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The chances that several exoplanets in the TRAPPIST-1 system could be habitable have been boosted by new measurements that push the envelope of what exoplanet science can do with today’s telescopes.

The TRAPPIST-1 system is just 39.6 light-years away and comprises seven small worlds that orbit a lone red dwarf star. The inner three worlds were discovered in 2016 by astronomers using the Transiting Planets and Planetesimals Small Telescope (TRAPPIST) at the European Southern Observatory in Chile. The outer four planets were spotted a year later and it is it is possible that all seven worlds could potentially be habitable.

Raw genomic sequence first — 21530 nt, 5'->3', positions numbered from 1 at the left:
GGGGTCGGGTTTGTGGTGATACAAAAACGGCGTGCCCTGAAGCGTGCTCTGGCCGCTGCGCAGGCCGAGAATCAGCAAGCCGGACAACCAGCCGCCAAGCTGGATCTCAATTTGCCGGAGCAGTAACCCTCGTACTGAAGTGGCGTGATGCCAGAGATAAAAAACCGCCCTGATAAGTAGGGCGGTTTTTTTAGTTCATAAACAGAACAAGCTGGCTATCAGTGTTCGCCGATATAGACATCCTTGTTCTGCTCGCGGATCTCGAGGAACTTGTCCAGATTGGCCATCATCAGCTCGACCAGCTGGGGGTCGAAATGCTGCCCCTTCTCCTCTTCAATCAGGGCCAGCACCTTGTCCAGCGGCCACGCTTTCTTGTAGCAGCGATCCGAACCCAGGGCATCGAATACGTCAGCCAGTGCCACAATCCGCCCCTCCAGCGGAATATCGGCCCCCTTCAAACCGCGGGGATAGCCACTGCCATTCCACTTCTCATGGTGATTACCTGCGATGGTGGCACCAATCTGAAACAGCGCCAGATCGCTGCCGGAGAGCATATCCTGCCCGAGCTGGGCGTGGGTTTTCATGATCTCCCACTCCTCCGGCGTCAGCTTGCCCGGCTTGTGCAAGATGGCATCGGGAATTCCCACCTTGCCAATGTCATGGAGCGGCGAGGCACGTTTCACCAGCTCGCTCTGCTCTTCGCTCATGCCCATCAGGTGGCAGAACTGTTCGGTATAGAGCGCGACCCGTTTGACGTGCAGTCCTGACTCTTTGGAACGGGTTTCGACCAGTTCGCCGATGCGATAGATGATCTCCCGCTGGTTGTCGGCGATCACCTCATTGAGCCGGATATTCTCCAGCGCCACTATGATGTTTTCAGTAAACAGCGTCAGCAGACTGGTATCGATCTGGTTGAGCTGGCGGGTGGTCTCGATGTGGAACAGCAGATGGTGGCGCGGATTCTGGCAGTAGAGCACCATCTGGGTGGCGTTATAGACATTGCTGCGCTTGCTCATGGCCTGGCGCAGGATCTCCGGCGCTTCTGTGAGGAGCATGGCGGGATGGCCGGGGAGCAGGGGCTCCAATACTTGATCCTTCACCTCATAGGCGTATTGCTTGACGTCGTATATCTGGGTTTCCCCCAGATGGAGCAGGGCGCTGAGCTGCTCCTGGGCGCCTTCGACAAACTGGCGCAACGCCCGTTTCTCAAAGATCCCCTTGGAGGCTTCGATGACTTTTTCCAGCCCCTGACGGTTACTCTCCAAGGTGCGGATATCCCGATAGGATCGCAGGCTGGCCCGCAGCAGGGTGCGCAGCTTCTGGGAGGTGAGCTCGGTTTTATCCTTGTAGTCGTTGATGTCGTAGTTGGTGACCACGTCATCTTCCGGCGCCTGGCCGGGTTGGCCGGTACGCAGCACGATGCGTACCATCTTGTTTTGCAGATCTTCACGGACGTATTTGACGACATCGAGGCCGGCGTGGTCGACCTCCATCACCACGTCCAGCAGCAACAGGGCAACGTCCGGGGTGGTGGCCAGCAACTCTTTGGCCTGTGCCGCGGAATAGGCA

Now, new results have narrowed down the masses of the planets, confirming that they are all likely to be rocky, without the extended atmospheres that miniature versions of Uranus and Neptune would have. Furthermore, all seven planets have densities that suggest a significant amount of water, which is vital for life as we know it.

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Category: Science